These incidents more than ever focus the spotlight on the issue of custodial violence and torture which are rampant and routine in India. According to the National Human Rights Commission, 3,146 people died in police and judicial custody in 2017-18.
According to the National Crime Record Bureau (NCRB), 1,022 deaths in police custody were reported from 2000-2016 but only 428 FIRs were filed, and just 5% policemen were finally convicted.
The case of Joginder Kumar v. the State of UP is another example of misuse of powers by the police where a 28-year-old young lawyer was asked to come to the SSP Ghaziabad office on the pretext of making some inquiries and illegally detained for nearly five days without any formal arrest. The Apex Court ruled that no one can be arrested based on a mere allegation as mandated by the constitutional rights of a person unless reasonable satisfaction is reached after proper investigation.
In the Tuka Ram and Anr vs the State of Maharashtra also known as the Mathura rape case, two policemen on duty pounced on and raped Mathura, a young tribal girl in the Desaiganj Police Station in Maharashtra. The session’s court dismissed the case against the accused policemen on the plea that because Mathura was ‘habituated to sexual intercourse’, her consent was voluntary; under the circumstances, only sexual intercourse could be proved and not rape. The Nagpur bench of the Bombay High Court set aside the judgment of the Sessions Court and sentenced the accused to one and five years imprisonment respectively. The HC held that passive submission due to fear induced by serious threats could not be construed as consent or willing sexual intercourse. However, the Supreme Court acquitted the accused policemen on the ground that Mathura did not raise an alarm. Besides since there were no visible marks of injury on her body; suggesting struggle, there was no question of rape. “Because she was used to sex, she might have incited the cops (they were drunk on duty) to have intercourse with her,” the judgment said.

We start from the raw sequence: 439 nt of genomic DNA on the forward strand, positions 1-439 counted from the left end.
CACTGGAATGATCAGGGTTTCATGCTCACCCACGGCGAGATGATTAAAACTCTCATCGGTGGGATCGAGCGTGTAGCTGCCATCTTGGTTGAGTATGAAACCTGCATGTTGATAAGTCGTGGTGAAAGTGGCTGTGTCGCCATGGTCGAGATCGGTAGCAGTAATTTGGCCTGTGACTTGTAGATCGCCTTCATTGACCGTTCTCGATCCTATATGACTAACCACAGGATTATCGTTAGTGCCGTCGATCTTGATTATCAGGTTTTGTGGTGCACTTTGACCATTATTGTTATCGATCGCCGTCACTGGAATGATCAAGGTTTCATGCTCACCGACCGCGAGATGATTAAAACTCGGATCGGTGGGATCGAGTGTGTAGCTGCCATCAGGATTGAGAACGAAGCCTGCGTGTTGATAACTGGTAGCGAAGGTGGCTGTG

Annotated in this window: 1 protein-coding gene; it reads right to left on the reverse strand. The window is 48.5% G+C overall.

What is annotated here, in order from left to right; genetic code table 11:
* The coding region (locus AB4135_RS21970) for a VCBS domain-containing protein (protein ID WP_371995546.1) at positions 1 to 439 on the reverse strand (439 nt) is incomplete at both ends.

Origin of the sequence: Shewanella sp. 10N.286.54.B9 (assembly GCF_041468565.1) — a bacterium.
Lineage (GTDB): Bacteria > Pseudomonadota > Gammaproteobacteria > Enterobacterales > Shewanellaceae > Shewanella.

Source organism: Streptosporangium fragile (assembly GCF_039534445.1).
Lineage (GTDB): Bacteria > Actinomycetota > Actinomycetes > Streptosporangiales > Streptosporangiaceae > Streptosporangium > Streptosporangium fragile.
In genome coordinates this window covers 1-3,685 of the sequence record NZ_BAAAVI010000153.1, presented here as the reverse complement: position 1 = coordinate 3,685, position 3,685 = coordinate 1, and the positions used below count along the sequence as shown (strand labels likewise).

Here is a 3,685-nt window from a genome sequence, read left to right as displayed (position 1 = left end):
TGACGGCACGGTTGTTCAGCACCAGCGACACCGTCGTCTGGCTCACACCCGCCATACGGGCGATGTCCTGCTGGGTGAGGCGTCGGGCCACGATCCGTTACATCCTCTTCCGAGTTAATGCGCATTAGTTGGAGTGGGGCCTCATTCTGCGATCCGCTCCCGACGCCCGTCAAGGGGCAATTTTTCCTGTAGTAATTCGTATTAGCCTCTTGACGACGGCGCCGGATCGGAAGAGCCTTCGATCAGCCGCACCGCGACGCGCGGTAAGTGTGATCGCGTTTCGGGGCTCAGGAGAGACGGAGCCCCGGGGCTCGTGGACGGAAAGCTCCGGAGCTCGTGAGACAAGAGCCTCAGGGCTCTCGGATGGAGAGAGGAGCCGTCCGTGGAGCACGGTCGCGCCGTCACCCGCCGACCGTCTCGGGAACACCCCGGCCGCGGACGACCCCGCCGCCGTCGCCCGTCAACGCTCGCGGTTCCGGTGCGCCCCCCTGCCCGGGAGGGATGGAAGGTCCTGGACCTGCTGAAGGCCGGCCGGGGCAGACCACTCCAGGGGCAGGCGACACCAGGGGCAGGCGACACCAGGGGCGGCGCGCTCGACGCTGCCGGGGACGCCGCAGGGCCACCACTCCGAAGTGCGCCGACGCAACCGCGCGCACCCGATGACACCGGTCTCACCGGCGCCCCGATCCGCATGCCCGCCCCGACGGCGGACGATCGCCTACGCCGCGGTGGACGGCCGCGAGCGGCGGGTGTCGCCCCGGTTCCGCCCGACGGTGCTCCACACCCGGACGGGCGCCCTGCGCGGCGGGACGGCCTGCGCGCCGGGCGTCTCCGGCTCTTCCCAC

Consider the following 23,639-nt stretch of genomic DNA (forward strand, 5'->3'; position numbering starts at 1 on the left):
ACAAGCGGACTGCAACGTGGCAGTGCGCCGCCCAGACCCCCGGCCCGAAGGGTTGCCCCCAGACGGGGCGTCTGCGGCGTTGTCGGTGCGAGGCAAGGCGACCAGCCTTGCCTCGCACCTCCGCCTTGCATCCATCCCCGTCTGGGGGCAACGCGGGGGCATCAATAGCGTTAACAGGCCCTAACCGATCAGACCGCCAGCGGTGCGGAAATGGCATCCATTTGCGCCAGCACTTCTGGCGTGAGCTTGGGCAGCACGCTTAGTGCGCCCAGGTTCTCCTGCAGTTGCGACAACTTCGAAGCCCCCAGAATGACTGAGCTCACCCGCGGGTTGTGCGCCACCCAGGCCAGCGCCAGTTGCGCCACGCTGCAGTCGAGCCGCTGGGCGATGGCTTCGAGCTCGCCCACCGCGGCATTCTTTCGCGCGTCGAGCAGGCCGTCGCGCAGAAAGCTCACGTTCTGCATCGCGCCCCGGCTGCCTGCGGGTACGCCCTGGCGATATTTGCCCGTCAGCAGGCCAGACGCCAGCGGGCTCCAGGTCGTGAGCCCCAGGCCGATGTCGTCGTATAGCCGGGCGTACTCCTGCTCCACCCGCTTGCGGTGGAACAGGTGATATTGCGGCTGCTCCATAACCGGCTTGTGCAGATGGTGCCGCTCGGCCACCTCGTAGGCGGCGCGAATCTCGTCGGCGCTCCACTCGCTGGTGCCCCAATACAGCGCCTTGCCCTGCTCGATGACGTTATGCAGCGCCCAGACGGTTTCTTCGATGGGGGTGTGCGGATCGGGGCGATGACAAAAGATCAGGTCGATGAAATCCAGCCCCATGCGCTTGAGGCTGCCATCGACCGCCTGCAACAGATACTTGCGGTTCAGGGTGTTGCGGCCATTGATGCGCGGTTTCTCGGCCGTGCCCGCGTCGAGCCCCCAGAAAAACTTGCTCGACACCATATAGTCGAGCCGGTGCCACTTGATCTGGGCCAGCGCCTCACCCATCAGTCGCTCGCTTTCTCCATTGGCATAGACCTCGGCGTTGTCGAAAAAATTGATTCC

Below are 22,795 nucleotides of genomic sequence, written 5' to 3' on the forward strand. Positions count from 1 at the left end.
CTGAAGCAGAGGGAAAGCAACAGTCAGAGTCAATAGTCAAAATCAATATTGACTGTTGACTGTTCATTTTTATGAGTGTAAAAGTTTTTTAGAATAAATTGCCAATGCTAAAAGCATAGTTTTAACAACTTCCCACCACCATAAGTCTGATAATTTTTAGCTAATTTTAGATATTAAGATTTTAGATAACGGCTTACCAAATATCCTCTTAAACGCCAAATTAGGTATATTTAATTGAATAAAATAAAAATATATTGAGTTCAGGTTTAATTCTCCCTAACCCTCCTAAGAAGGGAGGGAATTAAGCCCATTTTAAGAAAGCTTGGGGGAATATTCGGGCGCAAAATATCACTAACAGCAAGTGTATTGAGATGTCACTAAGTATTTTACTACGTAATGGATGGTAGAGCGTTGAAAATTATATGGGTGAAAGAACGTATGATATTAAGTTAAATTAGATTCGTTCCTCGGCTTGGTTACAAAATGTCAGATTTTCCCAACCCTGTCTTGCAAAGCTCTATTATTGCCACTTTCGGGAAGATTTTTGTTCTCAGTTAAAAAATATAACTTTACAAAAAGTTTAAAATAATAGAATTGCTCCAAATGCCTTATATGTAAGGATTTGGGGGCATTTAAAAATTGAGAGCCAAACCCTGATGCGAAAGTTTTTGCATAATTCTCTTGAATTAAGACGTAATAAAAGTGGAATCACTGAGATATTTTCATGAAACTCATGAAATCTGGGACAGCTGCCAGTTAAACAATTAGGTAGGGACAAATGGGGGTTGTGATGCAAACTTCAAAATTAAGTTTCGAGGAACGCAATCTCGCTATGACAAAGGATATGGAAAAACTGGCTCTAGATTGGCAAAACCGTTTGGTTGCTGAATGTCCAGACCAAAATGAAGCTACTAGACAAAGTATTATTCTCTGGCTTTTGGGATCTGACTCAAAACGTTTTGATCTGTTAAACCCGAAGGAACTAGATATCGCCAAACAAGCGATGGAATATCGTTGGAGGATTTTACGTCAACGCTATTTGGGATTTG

This landmark case eventually led to amendments in the Indian rape and made custodial rape punishable. Besides defining custodial rape, the amendments shifted the burden of proof from the accuser to the accused once intercourse was established; it introduced the provisions for in-camera trials, prohibition on the victim identity disclosure, and tougher sentences.
In the Saheli v. Commissioner of Police on November 14, 1987 – children’s day — 9-year-old boy Naresh, succumbed to the injuries, sustained while clinging to his mother Kamlesh Kumari who was being assaulted by the police. Naresh’s guilt was that he was trying to protect his mother from a sub-Inspector in uniform and two others who were beating her, tearing her clothes, and molesting her. This is when one of the policemen forcibly grabbed Naresh, threw him on the floor before dragging his mother to the police station, and lodging a criminal case of trespass against her. Kamlesh Kumari was later made to give a signed statement that no policeman had beaten her son and Naresh died in hospital.
The National Police Commission in its Third Report referring to the power of arrest as one of the chief sources of corruption in the police. The report suggested that, nearly 60% of the arrests were either unnecessary or unjustified and that such unjustified police action accounts for 43.2% of the expenditure of the jails. The said Commission in its Third Report at p. 31 observed thus:
“It is obvious that a major portion of the arrests was connected with very minor prosecutions and cannot, therefore, be regarded as quite necessary from crime prevention. Continued detention in ‘ail of the persons so arrested has also meant avoidable expenditure on their maintenance. In the above period, it was estimated that 43.2 percent of the expenditure in the connected jails was over such prisoners only who in the ultimate analysis need not have been arrested at all.”
In DK Basu v. State of West Bengal taking cognizance of the police violence and misuse of powers, the Supreme Court laid down several guidelines – making far-reaching changes in the procedures to be followed for arrest, and detention. As things stand today the powers to arrest with or without warrant depends on the circumstances of a case and are governed by the Code of Criminal Procedure. These guidelines include attesting the memo of arrest by at least one witness, countersign by the arrestee; and the medical examination of the arrestee every 48 hours.